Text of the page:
Proper nutrition for runners is essential to enhancing training and performance. While opinions may vary and misinformation exists, there are some basic recommendations to follow that can help runners optimize their health and fitness.
Nutrition for Runners
The best source of quick and long-lasting energy for athletes, carbohydrates should make up 50-65% of a runner’s diet, including whole grain breads, pasta and rice; along with a variety of fruits and vegetables.
Instrumental in repairing damaged tissue and building muscle, protein should make up approximately 15-25% of the daily diet, with runners aiming to consume .5 to .75 grams of protein for each pound of their body weight. Good sources include lean meats, poultry, fish, beans and low-fat dairy products.
Fat is not the enemy, but ingesting too much fat can add pounds. Fat should be 15-25% of daily intake, including nuts, oils and cold-water fish, which is a great source of Omega-3 fat.
Running produces free radicals, which can damage cells in the body, and vitamins A, C and E are powerful antioxidants that can help neutralize these free radicals. Most experts recommend that vitamins are consumed through food, if possible, versus a supplement.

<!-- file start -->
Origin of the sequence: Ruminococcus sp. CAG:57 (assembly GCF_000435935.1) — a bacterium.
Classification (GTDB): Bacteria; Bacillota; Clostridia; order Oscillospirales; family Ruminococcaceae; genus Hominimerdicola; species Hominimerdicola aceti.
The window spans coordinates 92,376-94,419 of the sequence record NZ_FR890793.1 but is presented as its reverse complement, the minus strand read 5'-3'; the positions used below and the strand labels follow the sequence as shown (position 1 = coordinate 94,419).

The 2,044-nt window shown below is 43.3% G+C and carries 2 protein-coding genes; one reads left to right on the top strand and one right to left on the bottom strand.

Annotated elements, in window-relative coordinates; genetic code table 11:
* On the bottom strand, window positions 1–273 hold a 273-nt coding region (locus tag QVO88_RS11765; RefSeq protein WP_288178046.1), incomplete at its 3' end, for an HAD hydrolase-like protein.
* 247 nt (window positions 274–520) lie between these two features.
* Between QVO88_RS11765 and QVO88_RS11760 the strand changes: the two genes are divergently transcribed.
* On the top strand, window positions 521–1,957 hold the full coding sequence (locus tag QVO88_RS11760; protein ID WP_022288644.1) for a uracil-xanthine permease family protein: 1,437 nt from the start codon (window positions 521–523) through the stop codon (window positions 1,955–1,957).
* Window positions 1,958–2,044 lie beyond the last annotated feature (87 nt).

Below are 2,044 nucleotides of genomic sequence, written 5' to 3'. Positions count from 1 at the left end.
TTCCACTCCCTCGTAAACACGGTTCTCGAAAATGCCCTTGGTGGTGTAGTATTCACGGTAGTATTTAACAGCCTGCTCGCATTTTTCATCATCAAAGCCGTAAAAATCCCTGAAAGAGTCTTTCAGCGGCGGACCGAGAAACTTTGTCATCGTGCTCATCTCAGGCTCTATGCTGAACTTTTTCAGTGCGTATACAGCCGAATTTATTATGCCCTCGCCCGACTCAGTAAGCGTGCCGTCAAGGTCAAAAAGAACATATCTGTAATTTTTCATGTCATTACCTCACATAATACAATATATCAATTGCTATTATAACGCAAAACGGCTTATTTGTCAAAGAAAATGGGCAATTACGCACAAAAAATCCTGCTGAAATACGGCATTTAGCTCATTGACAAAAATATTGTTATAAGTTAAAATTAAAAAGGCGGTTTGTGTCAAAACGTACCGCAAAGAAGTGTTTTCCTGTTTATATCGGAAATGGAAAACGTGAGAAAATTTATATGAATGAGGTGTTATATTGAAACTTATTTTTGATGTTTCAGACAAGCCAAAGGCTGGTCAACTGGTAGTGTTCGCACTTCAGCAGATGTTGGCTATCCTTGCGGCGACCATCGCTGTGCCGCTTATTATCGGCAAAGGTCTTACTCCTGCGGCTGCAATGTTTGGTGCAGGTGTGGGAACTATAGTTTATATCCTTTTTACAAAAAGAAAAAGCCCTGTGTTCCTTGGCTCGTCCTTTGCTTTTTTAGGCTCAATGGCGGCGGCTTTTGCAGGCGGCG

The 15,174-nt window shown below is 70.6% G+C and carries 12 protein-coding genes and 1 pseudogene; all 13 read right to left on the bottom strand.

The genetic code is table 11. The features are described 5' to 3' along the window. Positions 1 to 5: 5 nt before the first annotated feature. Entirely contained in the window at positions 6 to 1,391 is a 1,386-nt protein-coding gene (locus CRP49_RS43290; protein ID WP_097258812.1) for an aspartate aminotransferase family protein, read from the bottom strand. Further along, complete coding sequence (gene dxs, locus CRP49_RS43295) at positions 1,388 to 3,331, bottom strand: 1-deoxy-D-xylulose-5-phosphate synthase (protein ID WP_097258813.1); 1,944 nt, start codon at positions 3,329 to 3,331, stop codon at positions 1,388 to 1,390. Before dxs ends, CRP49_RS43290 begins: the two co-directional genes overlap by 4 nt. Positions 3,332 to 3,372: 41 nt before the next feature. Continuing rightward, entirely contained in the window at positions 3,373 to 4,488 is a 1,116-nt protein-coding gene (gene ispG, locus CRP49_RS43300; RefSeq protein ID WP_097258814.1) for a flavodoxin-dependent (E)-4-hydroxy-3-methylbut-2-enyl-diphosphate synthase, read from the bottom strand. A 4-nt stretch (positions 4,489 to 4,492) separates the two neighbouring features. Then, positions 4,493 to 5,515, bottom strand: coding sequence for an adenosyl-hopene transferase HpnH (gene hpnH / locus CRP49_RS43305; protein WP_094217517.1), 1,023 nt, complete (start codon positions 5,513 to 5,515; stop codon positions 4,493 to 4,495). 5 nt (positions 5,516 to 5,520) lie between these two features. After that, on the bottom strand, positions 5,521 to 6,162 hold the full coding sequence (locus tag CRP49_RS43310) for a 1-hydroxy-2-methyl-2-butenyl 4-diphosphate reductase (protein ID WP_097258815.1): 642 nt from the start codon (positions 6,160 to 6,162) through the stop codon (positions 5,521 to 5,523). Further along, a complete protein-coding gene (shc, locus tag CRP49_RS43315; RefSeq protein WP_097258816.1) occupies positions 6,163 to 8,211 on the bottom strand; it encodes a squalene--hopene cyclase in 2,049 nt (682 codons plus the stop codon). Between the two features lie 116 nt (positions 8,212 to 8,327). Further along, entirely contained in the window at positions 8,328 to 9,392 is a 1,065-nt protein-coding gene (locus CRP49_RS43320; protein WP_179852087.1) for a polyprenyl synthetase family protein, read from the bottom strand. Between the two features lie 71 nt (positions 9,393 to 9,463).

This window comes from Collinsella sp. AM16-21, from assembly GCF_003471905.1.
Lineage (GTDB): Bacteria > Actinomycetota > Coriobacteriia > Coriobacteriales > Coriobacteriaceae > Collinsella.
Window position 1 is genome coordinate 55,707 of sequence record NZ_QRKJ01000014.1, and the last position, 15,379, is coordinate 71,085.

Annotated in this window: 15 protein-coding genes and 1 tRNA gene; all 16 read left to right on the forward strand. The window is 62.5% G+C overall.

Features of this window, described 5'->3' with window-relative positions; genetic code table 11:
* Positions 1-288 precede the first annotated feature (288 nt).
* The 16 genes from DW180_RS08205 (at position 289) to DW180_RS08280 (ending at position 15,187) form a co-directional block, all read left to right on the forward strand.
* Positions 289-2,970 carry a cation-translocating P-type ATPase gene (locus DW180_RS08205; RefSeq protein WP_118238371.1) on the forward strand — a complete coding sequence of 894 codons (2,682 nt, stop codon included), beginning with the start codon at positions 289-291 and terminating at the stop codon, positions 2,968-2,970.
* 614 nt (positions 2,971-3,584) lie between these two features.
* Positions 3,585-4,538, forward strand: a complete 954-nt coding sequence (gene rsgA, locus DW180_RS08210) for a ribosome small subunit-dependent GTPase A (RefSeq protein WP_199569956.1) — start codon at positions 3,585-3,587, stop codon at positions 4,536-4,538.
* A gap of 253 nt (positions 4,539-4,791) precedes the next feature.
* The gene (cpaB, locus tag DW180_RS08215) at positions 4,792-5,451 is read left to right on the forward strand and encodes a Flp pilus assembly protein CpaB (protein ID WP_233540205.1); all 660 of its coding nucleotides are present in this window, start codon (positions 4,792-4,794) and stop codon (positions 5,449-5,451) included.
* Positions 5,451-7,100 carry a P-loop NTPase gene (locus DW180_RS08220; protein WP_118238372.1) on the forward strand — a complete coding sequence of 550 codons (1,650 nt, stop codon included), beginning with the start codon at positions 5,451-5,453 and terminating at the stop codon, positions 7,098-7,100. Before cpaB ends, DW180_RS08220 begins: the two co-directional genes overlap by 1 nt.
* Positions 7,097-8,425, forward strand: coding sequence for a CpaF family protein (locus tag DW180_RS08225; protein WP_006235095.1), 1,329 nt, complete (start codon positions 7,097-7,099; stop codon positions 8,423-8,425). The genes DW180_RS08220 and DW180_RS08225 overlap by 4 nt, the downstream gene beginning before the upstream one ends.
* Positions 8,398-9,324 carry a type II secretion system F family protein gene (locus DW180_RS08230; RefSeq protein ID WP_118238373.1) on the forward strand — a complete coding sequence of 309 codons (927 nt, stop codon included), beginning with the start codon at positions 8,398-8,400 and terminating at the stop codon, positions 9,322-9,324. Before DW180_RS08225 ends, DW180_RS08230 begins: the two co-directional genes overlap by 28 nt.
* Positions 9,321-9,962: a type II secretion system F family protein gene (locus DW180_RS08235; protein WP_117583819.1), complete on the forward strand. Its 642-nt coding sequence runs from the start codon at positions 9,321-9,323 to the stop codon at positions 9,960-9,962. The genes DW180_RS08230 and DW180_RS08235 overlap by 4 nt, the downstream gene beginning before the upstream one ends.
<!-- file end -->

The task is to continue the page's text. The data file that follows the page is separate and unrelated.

Calcium, found in dairy products, beans, eggs and dark leafy vegetables, helps to prevent stress fractures and osteoporosis by strengthening the bones. Aim for 1,000 to 1300 mg daily.
Because iron delivers oxygen to cells, without enough of it, you’re likely to fatigue. The daily goal for men is 8 mg, and 18 mg a day for women. Sources include lean meats, nuts, leafy green vegetables, shrimp and scallops.
Sodium and electrolytes
Sodium and other electrolytes such as potassium are lost through sweat and must be replaced. Most Americans get plenty of sodium in their regular diets, but a sports drink is a good way to supplement during and after long runs or races.
Of course, along with good food choices, proper nutrition for runners includes drinking plenty of water to remain safely hydrated. Minimize ingestion of coffee, tea and alcohol, which all are diuretics, in favor of pure water, for best results. By taking charge of their diet, runners can accomplish even more in training and racing.